(Pop)culture in real life

What 3 years with Gossip Girl taught me

It sometimes feels like it’s only been a few weeks since the last Gossip Girl episode has aired. Then I realise it’s been over 4 years and start to feel old…I started watching it just before season 3 started, and got sucked in instantly. I totally binged it – I think my longest day was 10 episodes. I mean, it was during the summer holidays, so no harm was done ;).

It wasn’t really so hard to fall for the story about people living a life so far removed from mine, so lavish and fabulous, but also with problems that, even to my 15 year old mind, seemed a wheeeeeeny bit far fetched. However, although I wasn’t a big fan of Serena from the get go, and Jenny always annoyed me, Blair and Chuck and their on-and-off love story were quite enough to keep me entertained.

I like a good transformation in a character, so watching Chuck evolve throughout the series was a real pleasure. Blair has somewhat grown up, too. And as with almost every show I watch, I have grown with them a little bit. So, if you spent your teenage years following the scandalous lives of Manhattan elite, I’m sure you will agree with at least a few of the points below.

Friends can make you (or break you)

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The number of times Blair and Serena have fallen out with each other (and then made up) is truly insane. To be honest, I personally can’t imagine being friends with someone who has let me down as often as these two have, but to each their own. However, in times of real need, they were there for each other, offering support, and that’s something to aspire to. On other occasions, they turned into back stabbing bitches. Although they depict the very extreme spectrums of a friendship, I think the writers managed to capture different types of them in this one. And showed that even if you hate your bestie at times, she’ll still be there for you if you come over in the middle of the night saying you’ve killed someone. Because with friends like these, who needs armies?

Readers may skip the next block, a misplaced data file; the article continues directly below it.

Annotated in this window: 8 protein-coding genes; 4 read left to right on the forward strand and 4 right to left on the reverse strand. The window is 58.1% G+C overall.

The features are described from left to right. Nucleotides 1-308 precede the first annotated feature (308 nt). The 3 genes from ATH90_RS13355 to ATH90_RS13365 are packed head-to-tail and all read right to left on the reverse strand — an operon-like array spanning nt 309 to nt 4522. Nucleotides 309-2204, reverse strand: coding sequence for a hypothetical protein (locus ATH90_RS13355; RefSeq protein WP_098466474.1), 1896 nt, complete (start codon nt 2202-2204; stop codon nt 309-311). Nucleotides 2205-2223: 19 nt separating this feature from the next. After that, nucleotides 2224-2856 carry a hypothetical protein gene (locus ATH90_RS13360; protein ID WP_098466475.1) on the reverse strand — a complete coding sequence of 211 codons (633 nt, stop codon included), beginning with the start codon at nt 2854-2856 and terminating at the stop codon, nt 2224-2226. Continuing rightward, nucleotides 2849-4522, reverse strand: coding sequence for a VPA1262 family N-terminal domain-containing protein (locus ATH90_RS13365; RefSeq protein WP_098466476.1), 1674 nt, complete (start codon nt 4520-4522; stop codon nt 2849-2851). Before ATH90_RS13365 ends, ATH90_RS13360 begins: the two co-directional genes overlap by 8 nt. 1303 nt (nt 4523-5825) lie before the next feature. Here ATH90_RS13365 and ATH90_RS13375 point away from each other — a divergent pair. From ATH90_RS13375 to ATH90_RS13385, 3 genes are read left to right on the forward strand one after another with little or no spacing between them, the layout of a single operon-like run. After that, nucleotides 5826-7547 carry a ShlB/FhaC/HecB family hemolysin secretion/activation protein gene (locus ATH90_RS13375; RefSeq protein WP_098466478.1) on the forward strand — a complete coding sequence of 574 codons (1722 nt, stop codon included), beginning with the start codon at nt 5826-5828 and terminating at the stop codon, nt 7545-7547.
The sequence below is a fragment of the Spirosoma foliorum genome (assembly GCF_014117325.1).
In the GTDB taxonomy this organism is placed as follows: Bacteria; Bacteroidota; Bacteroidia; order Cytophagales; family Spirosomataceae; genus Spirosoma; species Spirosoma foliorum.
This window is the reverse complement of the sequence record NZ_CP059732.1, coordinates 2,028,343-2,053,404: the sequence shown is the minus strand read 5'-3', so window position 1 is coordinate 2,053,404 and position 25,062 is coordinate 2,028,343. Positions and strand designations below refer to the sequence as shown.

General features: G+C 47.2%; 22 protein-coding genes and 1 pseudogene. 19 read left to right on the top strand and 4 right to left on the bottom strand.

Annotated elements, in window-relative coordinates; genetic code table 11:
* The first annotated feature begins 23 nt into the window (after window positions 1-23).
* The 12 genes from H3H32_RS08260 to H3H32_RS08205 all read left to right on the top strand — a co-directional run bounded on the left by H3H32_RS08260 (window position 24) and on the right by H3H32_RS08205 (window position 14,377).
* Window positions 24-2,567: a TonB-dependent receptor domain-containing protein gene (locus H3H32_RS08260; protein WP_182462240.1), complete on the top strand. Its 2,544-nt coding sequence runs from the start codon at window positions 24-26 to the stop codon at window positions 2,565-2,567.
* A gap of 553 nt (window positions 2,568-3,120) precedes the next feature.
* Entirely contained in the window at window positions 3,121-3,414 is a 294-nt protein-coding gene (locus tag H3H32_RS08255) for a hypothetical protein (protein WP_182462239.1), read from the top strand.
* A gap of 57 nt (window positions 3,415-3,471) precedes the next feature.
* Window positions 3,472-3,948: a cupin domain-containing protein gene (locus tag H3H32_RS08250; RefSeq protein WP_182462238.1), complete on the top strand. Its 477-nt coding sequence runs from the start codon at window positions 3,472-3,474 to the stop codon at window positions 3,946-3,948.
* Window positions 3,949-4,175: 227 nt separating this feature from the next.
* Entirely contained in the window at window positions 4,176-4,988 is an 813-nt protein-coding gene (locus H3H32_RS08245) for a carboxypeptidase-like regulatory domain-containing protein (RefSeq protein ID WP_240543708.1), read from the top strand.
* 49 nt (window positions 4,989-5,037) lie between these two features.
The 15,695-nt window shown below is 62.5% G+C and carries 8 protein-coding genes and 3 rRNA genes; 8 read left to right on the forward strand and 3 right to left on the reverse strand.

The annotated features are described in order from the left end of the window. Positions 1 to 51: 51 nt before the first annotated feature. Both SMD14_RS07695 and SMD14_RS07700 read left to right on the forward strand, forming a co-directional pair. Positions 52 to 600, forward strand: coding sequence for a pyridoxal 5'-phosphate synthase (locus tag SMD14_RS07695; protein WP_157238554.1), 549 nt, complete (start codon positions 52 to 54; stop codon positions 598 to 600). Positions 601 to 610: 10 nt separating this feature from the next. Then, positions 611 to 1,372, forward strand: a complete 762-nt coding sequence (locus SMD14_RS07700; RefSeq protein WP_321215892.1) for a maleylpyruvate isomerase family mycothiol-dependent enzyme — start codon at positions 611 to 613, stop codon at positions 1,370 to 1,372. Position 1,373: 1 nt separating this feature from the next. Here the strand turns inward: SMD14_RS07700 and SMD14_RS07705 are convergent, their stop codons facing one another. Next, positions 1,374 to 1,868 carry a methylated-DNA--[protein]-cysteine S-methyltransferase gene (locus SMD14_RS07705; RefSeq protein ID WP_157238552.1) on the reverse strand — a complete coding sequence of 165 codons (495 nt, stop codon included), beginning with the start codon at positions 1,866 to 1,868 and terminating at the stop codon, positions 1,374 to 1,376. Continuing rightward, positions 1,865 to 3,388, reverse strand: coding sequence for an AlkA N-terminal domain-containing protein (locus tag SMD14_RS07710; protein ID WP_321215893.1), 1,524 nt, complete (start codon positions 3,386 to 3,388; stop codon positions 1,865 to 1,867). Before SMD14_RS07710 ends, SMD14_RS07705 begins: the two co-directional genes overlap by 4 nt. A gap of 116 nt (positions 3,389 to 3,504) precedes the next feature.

The villain isn’t always as bad as you think he is

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Chuck Bass is the ultimate bad boy when the series kicks off and although many of us have fallen for him straight away, we knew, deep down, that he was no boyfriend material. He was mean, didn’t mind messing with other people’s lives, and believed his name alone was enough to open all doors (to be honest, it kind of was). But then we slowly saw a change. Yes, it was sometimes one step forward, two steps back, but he wasn’t just standing in one place. Blair has definitely influenced the change, but also the fact that he was forced into running a multibillion dollar company at the tender age of 18 definitely gave him a shove on the back to grow up. And although he melts our hearts with his cute smiles, love for Blair and readiness to fight for the ones he loves, we know that, deep down, there is still a bit of that bad boy in him. Ready to bite if anyone crosses him or his family.